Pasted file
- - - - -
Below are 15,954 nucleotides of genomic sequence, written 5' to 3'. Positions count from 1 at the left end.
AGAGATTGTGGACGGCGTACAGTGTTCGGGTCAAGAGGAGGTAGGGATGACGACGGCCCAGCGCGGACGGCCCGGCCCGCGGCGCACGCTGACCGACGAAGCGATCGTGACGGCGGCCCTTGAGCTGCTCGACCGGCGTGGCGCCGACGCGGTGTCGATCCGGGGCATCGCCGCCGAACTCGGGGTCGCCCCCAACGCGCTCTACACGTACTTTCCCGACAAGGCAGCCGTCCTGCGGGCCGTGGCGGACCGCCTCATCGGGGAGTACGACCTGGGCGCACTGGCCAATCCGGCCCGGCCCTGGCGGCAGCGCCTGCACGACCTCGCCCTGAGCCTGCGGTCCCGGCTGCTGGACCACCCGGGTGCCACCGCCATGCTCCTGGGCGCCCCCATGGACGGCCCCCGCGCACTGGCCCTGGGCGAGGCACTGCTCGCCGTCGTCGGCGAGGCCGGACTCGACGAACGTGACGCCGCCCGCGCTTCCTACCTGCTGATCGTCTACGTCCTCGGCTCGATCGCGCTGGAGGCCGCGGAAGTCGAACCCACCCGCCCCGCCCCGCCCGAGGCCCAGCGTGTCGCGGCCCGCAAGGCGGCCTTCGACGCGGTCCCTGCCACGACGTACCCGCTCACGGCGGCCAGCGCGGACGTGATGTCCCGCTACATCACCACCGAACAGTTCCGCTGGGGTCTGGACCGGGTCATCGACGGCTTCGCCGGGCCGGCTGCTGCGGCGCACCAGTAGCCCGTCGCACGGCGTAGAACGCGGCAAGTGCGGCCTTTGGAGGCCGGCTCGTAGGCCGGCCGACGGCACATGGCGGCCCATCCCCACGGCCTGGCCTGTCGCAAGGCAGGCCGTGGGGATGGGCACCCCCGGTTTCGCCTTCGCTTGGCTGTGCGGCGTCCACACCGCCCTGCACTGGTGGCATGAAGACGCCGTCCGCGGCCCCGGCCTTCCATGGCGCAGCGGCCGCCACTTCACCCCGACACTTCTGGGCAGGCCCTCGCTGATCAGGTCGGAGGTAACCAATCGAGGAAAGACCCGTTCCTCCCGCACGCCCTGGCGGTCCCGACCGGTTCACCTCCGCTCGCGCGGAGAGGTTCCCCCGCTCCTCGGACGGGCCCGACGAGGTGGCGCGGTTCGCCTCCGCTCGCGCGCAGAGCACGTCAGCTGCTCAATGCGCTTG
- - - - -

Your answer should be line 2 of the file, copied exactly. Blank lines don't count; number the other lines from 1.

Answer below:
AGAGATTGTGGACGGCGTACAGTGTTCGGGTCAAGAGGAGGTAGGGATGACGACGGCCCAGCGCGGACGGCCCGGCCCGCGGCGCACGCTGACCGACGAAGCGATCGTGACGGCGGCCCTTGAGCTGCTCGACCGGCGTGGCGCCGACGCGGTGTCGATCCGGGGCATCGCCGCCGAACTCGGGGTCGCCCCCAACGCGCTCTACACGTACTTTCCCGACAAGGCAGCCGTCCTGCGGGCCGTGGCGGACCGCCTCATCGGGGAGTACGACCTGGGCGCACTGGCCAATCCGGCCCGGCCCTGGCGGCAGCGCCTGCACGACCTCGCCCTGAGCCTGCGGTCCCGGCTGCTGGACCACCCGGGTGCCACCGCCATGCTCCTGGGCGCCCCCATGGACGGCCCCCGCGCACTGGCCCTGGGCGAGGCACTGCTCGCCGTCGTCGGCGAGGCCGGACTCGACGAACGTGACGCCGCCCGCGCTTCCTACCTGCTGATCGTCTACGTCCTCGGCTCGATCGCGCTGGAGGCCGCGGAAGTCGAACCCACCCGCCCCGCCCCGCCCGAGGCCCAGCGTGTCGCGGCCCGCAAGGCGGCCTTCGACGCGGTCCCTGCCACGACGTACCCGCTCACGGCGGCCAGCGCGGACGTGATGTCCCGCTACATCACCACCGAACAGTTCCGCTGGGGTCTGGACCGGGTCATCGACGGCTTCGCCGGGCCGGCTGCTGCGGCGCACCAGTAGCCCGTCGCACGGCGTAGAACGCGGCAAGTGCGGCCTTTGGAGGCCGGCTCGTAGGCCGGCCGACGGCACATGGCGGCCCATCCCCACGGCCTGGCCTGTCGCAAGGCAGGCCGTGGGGATGGGCACCCCCGGTTTCGCCTTCGCTTGGCTGTGCGGCGTCCACACCGCCCTGCACTGGTGGCATGAAGACGCCGTCCGCGGCCCCGGCCTTCCATGGCGCAGCGGCCGCCACTTCACCCCGACACTTCTGGGCAGGCCCTCGCTGATCAGGTCGGAGGTAACCAATCGAGGAAAGACCCGTTCCTCCCGCACGCCCTGGCGGTCCCGACCGGTTCACCTCCGCTCGCGCGGAGAGGTTCCCCCGCTCCTCGGACGGGCCCGACGAGGTGGCGCGGTTCGCCTCCGCTCGCGCGCAGAGCACGTCAGCTGCTCAATGCGCTTG